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Post Independent
Glenwood Springs, CO Colorado

Haley Milton’s letter to the Editor on Oct. 6 sums up the phrase, “You’re entitled to your own opinions – not your own facts.”

When authorities interpret and implement policies that placate to the lowest common denominators of misconceptions and fear, the whole community suffers. Our local police department’s honorable code, “To Protect and Serve,” has been tainted by the decision to combine ICE and School Resource Officers in our schools.

Combining ICE and SROs implies that Latinos – children and parents – are criminals. Citizenship is not a prerequisite for legal rights afforded to all humans within our borders. Documentation infractions are not violent crimes.



Federal courts decide immigration status – not police departments, school boards or the media. Calling anyone “illegal” without due process is derogatory and discriminatory.

SROs are not reliant on immigration enforcement to do the job they signed up to do. SROs do not need ICE to build positive relationships with kids, stop gang crimes, reduce drug and alcohol abuse among minors or bullying in our schools.



SROs collaborating with ICE means one thing: “Profiling non-Anglo children to deport the family unit.” Combining ICE with the SRO program is segregationist and barbaric at its core.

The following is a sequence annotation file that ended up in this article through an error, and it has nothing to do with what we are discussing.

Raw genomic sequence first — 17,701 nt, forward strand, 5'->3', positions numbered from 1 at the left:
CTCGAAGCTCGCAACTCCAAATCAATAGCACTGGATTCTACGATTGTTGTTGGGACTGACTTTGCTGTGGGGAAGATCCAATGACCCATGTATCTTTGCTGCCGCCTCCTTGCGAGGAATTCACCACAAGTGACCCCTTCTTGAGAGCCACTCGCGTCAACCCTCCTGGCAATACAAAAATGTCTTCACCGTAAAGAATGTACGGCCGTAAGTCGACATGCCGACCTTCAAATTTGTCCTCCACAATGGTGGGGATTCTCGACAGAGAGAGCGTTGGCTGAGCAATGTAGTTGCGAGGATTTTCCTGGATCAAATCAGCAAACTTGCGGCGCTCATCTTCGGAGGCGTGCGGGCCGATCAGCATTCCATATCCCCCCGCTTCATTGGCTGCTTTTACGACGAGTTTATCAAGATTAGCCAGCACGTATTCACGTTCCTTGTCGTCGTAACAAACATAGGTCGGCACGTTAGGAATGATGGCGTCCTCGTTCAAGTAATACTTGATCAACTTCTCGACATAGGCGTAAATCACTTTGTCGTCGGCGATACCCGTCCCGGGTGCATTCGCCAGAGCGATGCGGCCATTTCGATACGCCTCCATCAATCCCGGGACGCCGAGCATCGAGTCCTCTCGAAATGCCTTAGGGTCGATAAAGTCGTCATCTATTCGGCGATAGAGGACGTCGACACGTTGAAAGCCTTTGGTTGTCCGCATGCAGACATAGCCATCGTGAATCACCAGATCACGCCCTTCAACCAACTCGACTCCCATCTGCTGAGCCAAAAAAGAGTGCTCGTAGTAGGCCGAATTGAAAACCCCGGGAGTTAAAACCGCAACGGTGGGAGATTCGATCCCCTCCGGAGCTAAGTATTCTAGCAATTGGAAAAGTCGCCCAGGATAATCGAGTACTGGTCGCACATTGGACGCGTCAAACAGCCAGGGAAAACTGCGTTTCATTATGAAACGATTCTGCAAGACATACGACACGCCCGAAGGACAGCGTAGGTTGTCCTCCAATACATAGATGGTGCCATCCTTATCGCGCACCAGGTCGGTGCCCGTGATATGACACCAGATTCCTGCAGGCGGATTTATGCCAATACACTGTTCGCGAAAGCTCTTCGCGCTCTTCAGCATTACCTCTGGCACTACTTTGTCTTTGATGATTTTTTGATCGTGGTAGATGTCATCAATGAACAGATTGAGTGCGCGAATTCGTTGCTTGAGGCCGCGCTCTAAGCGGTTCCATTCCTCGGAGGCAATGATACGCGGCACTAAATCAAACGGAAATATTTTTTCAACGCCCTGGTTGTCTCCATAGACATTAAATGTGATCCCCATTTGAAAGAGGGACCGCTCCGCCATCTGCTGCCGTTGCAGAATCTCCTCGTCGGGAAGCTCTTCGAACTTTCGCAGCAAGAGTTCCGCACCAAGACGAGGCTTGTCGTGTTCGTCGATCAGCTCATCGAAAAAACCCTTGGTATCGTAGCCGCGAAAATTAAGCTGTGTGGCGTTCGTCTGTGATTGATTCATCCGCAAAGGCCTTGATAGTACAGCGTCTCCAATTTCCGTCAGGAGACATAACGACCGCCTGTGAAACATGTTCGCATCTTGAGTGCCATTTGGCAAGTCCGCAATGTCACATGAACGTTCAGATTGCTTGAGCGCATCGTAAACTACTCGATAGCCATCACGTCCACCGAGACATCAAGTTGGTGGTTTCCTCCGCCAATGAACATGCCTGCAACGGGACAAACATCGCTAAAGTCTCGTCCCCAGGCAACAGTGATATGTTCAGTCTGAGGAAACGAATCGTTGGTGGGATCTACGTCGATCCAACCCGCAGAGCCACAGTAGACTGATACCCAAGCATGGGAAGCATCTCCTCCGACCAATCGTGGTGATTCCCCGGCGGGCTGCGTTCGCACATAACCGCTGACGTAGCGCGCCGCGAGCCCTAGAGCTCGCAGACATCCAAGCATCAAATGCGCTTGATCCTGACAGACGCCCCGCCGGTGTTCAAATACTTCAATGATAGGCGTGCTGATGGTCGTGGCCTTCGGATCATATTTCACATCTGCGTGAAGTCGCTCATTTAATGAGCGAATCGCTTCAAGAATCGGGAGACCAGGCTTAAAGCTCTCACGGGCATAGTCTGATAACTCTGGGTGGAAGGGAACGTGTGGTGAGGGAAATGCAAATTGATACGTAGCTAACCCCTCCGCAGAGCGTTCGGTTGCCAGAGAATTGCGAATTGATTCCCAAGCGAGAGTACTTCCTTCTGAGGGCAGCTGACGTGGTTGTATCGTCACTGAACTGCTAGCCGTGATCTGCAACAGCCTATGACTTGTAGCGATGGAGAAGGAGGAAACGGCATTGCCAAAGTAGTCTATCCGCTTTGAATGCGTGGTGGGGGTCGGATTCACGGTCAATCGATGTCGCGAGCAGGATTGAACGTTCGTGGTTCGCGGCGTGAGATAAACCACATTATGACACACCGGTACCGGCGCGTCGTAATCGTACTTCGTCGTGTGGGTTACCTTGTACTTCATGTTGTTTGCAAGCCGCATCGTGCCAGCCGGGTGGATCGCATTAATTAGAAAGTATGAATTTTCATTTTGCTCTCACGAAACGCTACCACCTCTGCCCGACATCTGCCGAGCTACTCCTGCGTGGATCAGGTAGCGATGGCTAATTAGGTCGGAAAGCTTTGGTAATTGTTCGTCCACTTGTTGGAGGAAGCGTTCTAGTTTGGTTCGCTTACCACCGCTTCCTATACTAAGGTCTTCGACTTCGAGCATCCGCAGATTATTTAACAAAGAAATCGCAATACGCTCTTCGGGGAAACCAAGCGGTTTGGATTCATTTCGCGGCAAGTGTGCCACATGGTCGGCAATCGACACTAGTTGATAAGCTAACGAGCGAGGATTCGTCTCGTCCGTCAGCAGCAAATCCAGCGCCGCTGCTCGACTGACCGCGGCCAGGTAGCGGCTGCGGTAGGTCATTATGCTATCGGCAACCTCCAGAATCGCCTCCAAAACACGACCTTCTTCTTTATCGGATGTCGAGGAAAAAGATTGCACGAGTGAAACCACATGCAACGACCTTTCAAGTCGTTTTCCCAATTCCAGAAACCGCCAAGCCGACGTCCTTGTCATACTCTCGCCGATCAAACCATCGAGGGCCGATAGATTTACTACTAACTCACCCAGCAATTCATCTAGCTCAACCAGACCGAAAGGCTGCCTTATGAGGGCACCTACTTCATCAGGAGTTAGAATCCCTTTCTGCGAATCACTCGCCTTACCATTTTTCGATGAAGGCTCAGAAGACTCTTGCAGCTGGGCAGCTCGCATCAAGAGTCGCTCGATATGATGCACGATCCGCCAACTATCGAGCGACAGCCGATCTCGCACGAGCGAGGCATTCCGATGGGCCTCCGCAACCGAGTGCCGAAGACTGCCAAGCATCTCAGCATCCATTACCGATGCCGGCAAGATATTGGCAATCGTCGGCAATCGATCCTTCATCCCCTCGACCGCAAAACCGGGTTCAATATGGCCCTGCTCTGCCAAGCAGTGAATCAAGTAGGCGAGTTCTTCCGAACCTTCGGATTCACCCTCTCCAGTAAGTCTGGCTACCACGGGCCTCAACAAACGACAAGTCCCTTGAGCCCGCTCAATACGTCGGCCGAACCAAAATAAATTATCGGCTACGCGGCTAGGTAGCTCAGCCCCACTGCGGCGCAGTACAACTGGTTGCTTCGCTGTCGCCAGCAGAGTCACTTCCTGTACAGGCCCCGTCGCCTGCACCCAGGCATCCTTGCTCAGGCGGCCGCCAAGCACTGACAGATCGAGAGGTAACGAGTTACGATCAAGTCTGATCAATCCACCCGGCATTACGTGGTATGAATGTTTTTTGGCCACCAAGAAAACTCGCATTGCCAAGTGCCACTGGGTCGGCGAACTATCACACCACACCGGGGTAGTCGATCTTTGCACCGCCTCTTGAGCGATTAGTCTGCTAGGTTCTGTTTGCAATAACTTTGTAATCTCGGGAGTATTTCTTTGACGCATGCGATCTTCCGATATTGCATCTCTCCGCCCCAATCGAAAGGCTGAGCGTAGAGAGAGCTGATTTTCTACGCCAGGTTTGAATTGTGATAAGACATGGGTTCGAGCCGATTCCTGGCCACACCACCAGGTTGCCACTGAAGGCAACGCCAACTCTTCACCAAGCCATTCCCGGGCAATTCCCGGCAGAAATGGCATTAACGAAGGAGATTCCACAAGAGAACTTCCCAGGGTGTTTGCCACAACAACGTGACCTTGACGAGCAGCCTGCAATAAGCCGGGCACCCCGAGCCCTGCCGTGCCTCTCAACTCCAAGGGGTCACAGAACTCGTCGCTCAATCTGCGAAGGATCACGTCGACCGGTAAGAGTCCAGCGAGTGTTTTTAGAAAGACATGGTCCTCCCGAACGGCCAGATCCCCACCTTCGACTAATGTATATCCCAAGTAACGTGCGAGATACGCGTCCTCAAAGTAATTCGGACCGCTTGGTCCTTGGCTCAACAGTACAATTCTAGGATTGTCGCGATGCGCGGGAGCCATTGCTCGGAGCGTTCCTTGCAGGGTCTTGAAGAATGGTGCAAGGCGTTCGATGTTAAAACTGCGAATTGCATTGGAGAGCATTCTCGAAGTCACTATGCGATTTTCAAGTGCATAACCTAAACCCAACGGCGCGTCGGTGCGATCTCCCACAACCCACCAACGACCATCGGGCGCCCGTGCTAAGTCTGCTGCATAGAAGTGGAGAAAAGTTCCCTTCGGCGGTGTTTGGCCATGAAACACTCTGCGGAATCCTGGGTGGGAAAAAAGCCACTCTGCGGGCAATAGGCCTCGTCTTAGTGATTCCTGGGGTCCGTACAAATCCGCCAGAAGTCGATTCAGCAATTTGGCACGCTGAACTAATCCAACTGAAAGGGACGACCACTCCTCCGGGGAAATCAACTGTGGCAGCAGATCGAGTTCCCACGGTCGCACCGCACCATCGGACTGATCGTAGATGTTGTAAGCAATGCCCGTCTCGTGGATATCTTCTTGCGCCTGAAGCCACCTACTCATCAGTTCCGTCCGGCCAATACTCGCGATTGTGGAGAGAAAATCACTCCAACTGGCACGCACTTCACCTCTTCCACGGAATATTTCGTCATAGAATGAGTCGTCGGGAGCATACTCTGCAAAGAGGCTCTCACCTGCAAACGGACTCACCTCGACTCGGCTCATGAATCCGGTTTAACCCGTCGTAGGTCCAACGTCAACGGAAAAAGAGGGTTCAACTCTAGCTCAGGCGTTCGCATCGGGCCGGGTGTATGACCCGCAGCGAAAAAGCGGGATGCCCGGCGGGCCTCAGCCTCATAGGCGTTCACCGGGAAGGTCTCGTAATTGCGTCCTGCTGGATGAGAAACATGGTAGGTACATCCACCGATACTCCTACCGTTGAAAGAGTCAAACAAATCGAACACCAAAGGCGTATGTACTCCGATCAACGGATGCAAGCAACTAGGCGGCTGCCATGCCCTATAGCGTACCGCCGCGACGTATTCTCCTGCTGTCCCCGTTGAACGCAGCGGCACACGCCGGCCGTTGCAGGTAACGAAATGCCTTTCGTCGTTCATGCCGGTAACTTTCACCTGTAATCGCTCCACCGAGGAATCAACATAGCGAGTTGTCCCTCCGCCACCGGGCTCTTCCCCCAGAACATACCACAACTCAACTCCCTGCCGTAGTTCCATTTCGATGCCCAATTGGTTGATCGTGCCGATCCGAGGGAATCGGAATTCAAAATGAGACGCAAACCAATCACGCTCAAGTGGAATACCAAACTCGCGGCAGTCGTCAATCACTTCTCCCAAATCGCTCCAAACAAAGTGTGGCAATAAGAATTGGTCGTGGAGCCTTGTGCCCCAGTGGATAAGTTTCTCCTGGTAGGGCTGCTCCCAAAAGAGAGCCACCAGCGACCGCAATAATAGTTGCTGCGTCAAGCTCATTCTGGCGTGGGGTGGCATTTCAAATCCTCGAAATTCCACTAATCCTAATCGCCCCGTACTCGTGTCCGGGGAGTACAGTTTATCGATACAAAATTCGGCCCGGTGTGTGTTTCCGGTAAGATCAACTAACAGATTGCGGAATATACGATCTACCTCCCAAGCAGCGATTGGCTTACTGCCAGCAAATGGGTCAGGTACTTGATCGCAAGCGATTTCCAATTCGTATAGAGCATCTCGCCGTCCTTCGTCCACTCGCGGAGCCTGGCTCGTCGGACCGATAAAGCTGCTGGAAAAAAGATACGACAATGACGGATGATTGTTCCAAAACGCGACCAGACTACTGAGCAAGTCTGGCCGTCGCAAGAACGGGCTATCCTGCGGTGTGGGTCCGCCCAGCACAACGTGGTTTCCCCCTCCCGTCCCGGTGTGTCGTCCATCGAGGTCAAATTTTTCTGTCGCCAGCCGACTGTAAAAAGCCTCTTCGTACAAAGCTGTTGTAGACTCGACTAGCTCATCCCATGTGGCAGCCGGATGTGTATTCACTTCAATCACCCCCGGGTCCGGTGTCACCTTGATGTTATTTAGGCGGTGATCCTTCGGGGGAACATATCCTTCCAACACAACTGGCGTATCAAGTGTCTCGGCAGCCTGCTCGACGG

All children have constitutional protections to a public education. The Supreme Court’s ruling Plyler v Doe U.S. 202 (1982) secured every child’s right to an education, as individuals, under the 14th Amendment. Twenty-nine years is ample time to expand our vision of immigration policy with respect to the family unit. No amount of nationalistic rhetoric can turn a “nation of mutts” into “birther-inspired” papered pedigrees. Discrimination is not patriotic.

America was built by immigrants. Policy that makes us less human to each other, based on man-made borders, cannot be tolerated. It’s time for our community to take hold of what it values – accepting diversity. We cannot continue policy that criminalizes ethnic groups, because some people don’t like them. Combining ICE with the SRO program is segregationist policy. ICE has no place in our schools.

Anita Sherman

Glenwood Springs

I was a volunteer for the Carbondale Police Department from 2008 to 2011 as the crossing guard on Highway 133 for the Carbondale schools. Officer Alvaro Agon was my second boss. I’m no longer a volunteer because my husband is ill.